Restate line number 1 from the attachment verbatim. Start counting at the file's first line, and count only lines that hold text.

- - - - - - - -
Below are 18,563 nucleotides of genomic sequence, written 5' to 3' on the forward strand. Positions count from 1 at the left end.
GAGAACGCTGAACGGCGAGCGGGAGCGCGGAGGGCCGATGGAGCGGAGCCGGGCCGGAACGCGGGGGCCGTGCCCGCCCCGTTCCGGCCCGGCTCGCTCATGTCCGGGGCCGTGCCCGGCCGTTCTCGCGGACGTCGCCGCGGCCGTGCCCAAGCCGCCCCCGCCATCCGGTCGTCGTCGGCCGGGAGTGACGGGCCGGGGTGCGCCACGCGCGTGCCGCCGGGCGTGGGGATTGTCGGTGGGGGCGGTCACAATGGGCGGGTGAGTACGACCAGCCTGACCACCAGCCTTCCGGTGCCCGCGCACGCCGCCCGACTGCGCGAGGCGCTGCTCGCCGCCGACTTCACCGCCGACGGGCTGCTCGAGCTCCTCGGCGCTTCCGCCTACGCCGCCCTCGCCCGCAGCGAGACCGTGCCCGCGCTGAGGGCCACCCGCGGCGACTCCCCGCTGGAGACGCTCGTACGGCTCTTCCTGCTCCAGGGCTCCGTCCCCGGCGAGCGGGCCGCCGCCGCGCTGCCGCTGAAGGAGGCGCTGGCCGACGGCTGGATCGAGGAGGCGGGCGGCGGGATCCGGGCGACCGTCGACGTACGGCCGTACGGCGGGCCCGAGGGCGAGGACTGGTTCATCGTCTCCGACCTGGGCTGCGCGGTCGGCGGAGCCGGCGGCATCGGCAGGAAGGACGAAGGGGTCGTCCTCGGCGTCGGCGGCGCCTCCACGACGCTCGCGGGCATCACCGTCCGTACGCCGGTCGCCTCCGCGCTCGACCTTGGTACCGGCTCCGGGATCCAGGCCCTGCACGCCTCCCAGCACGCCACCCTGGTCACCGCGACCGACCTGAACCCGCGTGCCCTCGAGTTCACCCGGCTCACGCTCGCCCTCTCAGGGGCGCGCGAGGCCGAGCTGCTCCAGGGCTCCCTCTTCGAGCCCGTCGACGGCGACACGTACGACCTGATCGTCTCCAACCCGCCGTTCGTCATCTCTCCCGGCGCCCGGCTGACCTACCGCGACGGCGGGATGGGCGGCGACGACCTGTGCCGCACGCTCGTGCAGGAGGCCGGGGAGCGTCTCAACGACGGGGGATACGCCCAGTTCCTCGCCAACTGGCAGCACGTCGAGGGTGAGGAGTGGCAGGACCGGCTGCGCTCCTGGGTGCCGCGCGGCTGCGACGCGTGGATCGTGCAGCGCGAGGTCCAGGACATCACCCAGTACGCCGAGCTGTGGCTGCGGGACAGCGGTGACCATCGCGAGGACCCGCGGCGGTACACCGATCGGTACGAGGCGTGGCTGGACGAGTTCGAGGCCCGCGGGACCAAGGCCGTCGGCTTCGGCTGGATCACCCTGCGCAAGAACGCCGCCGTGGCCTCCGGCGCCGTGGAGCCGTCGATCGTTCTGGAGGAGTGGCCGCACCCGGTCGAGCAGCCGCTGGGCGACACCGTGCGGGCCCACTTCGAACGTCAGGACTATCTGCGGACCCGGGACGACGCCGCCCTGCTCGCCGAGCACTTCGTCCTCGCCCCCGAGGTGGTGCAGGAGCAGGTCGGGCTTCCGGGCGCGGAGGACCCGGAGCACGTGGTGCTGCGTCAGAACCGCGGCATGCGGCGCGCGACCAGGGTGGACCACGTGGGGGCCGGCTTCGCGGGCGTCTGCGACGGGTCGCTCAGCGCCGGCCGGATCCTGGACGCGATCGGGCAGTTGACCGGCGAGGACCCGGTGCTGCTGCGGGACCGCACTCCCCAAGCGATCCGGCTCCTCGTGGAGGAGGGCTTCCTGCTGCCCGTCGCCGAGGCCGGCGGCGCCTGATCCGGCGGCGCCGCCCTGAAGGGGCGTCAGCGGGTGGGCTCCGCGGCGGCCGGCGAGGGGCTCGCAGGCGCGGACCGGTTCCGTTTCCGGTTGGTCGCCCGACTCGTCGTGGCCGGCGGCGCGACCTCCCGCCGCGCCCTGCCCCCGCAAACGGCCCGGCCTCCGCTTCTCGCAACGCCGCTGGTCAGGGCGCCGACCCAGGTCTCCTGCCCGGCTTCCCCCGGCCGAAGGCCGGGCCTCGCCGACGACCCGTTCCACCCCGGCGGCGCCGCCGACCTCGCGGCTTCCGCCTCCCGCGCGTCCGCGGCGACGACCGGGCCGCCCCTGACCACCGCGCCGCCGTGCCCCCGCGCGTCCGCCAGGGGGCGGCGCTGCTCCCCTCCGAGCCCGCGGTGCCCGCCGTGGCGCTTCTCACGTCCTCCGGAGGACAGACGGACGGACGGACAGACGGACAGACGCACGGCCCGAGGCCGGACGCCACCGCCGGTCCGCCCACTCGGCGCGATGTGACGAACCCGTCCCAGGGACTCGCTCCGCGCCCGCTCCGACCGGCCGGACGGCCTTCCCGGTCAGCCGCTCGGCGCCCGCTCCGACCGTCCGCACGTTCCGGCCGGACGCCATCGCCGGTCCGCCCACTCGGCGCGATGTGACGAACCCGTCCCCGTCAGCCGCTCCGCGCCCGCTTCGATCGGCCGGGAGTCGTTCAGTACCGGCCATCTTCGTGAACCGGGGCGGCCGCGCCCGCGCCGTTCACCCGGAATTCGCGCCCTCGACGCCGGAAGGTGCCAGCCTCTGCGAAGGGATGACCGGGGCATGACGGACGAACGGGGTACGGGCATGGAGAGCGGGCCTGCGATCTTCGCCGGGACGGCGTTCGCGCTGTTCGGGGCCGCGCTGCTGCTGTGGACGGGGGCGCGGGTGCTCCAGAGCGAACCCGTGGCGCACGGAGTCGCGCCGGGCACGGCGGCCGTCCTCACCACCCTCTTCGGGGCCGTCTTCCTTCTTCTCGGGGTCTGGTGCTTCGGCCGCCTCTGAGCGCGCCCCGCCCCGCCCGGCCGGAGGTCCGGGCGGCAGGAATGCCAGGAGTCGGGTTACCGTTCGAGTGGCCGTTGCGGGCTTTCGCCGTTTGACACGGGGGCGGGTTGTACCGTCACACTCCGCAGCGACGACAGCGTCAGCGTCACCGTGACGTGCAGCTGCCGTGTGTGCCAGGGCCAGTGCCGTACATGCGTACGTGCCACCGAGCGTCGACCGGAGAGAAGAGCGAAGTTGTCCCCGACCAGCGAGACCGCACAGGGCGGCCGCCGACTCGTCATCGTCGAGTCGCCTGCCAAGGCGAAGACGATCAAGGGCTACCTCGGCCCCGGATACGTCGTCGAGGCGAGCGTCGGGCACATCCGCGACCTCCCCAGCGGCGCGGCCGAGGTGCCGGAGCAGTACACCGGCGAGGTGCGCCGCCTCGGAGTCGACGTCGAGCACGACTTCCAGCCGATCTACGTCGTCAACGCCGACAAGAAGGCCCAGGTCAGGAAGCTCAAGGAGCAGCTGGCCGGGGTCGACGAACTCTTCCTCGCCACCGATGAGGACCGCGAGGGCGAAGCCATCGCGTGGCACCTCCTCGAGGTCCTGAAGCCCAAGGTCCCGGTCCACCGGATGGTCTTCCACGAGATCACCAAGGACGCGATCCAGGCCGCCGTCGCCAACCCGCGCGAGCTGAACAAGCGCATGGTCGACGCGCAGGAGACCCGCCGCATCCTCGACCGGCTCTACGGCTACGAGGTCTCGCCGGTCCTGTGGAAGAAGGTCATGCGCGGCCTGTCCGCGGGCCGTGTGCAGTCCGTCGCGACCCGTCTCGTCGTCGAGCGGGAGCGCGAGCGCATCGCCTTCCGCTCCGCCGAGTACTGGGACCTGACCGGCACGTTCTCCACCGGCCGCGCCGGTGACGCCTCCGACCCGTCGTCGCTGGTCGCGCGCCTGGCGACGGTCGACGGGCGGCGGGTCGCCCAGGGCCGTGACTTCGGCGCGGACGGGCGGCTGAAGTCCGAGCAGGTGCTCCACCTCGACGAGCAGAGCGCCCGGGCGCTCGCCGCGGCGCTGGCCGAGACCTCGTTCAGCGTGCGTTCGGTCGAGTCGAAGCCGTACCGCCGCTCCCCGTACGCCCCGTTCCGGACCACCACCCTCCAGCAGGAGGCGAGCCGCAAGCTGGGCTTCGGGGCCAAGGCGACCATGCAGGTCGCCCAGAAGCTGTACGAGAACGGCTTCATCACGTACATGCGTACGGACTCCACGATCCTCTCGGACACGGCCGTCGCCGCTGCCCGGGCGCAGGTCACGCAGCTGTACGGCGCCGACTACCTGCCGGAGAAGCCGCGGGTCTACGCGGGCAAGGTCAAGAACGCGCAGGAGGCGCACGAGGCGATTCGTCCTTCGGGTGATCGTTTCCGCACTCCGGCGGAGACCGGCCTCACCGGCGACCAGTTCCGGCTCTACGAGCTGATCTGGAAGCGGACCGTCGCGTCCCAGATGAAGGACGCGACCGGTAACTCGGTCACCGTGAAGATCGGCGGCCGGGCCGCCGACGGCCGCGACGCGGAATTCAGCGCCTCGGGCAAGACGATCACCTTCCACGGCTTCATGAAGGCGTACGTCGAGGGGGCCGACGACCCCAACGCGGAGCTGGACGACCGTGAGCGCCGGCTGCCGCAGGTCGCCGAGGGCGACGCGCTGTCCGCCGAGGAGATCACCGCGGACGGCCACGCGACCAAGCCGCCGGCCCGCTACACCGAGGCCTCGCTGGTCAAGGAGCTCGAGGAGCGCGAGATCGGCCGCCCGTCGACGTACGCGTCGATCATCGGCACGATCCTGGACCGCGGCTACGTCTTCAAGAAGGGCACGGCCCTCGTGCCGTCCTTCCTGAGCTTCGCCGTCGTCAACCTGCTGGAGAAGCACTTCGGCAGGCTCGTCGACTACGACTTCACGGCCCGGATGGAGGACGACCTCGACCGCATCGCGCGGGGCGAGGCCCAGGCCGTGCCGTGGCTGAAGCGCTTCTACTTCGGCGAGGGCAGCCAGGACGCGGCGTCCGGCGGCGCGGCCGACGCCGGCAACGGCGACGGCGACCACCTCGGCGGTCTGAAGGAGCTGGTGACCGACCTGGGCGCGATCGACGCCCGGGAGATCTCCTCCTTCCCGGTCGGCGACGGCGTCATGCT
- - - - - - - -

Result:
Below are 18,563 nucleotides of genomic sequence, written 5' to 3' on the forward strand. Positions count from 1 at the left end.